The Fashion Museum in Bath is exploring the fashion choices of four British royal females, from the late nineteenth to the mid-twentieth century
Wives and daughters, sisters and mothers; none of the women in this sartorial look at female royalty were reigning monarchs, yet they all played a key role in the British monarchy – a role that was often reflected in their fashion choices.
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Royal Women is a kind ‘family tree’ exhibition looking at the clothes worn by Queen Alexandra, Queen Mary, Queen Elizabeth The Queen Mother, and Princess Margaret, the exhibition features exquisite items of dress from the Fashion Museum collection, as well as a major loan from the Royal Collection.
December 1 1844 – November 20 1925
Queen Alexandra was a fashion icon whose look was quite different from that of her mother-in-law, Queen Victoria. She set a trend for chokers and high necklines and was well known for her elegant, tailored daywear.
The tartan silk dress at top bdates to about 1870 and was made by Madame Elise. It was probably worn by Alexandra to a function at the Palace of Holyroodhouse, the official residence of the monarch in Scotland.
Following Alexandra’s death in 1925, many of Alexandra’s dresses were dispersed and even today the whereabouts of many remain a mystery. But this colourful dress, now a treasured part of the Fashion Museum collection, was discovered in the 1930s in a high end ‘vintage’ shop called Baroque in Margaret Street in London, and from there made its way into the Museum collection.
The purple silk chiffon dress dating to 1910 and made by Madame Doeuillet, of very fine, heavily embroidered silk chiffon, was most likely unworn, perhaps having been discarded for mourning clothes on Edward VII’s death.
May 26 1867 – March 24 1953
An imposing, statuesque figure, Mary was the embodiment of royalty. Her role was to be a steadying influence, reassuring the British public during difficult times, including the First World War and her dress style reflected this. Mary’s style stayed constant through dramatic changes in fashions during the first half of the 20th century. Impeccably dressed, for eveningwear she wore heavily beaded gowns and for day she wore tailored suits and large toque hats.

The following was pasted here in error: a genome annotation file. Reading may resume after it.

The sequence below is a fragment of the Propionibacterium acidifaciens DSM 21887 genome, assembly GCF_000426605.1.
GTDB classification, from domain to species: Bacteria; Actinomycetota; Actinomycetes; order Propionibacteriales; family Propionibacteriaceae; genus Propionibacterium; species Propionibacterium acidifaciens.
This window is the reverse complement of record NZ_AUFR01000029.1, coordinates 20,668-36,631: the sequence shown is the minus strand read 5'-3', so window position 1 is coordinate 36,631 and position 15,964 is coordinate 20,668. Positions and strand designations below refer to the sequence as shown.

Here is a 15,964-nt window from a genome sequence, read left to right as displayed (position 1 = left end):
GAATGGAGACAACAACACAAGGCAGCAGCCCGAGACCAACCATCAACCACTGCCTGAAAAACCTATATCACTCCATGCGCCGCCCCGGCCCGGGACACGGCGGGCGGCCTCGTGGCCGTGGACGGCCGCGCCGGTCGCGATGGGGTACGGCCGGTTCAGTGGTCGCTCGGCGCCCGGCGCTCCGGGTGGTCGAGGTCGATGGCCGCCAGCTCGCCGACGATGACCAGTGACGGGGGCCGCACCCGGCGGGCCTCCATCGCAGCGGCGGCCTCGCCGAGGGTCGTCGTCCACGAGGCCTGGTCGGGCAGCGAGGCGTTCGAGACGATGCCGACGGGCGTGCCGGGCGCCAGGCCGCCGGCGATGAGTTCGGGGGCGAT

Mary’s dress and cape of gold lamé and turquoise cut velvet was made by Hartnell to be worn to the wedding of Princess Elizabeth and Lieutenant Philip Mountbatten RN at Wesminster Abbey in 1947. This historic commission for Hartnell included not only designing the wedding dress for the Princess, but also the dresses for her eight bridesmaids and members of her family.
The Queen Mother
4 August 1900 – 30 March 2002
Elizabeth and King George VI were seen by many as the saviours of the monarchy and had to weather many crises, including the Second World War and the abdication of Edward VIII. Elizabeth related well to the public and brought sparkle to the image of royal women in the post-war world, when it was much needed. She loved fashion and took a keen interest in designs, fabrics and colours. Norman Hartnell designed much of what she wore – which included dramatic eveningwear and soft pastel coloured daywear that flattered her diminutive height.
On long-term loan from the Royal Collection, the dress at top made by Norman Hartnell was worn to a dinner for educational charity the English Speaking Union in New York on November 3rd 1954. Hartnell gowns were hugely labour intensive – at this time he employed 400 staff, from cutters and seamstresses to embroiderers.
21 August 1930 – 9 February 2002
In the 1950s Princess Margaret was seen as glamorous and beautiful and was often photographed wherever she went. Unlike the reigning monarch she had more freedom to explore fashion and took great pleasure in it. Many of her earlier outfits were designed by Norman Hartnell and she became a great patron of Christian Dior after she was introduced to his New Look collection in 1947.
The Christian Dior ‘Rose Pompon’ strapless cream silk chiffon day dress was worn by Princess Margaret to Royal Ascot in 1952 and the Dior strapless black lace evening dress was worn by the Princess to a performance of Guys and Dolls at the London Coliseum on 23 July 1953, which she attended along with her sister The Queen and Prince Philip.
Alexandra, Mary, Elizabeth, Margaret: public life, personal style. The Fashion Museum, Bath, 3 February 2018 – 28 April 2019.
Fashion Museum Bath
The Fashion Museum Bath holds a world-class collection of contemporary and historic dress located in a World Heritage City. The museum was founded by writer and collector Doris Langley Moore as the Museum of Costume, Bath and has been based in Bath’s Grade 1-listed 18th century Assembly Rooms since 1963.…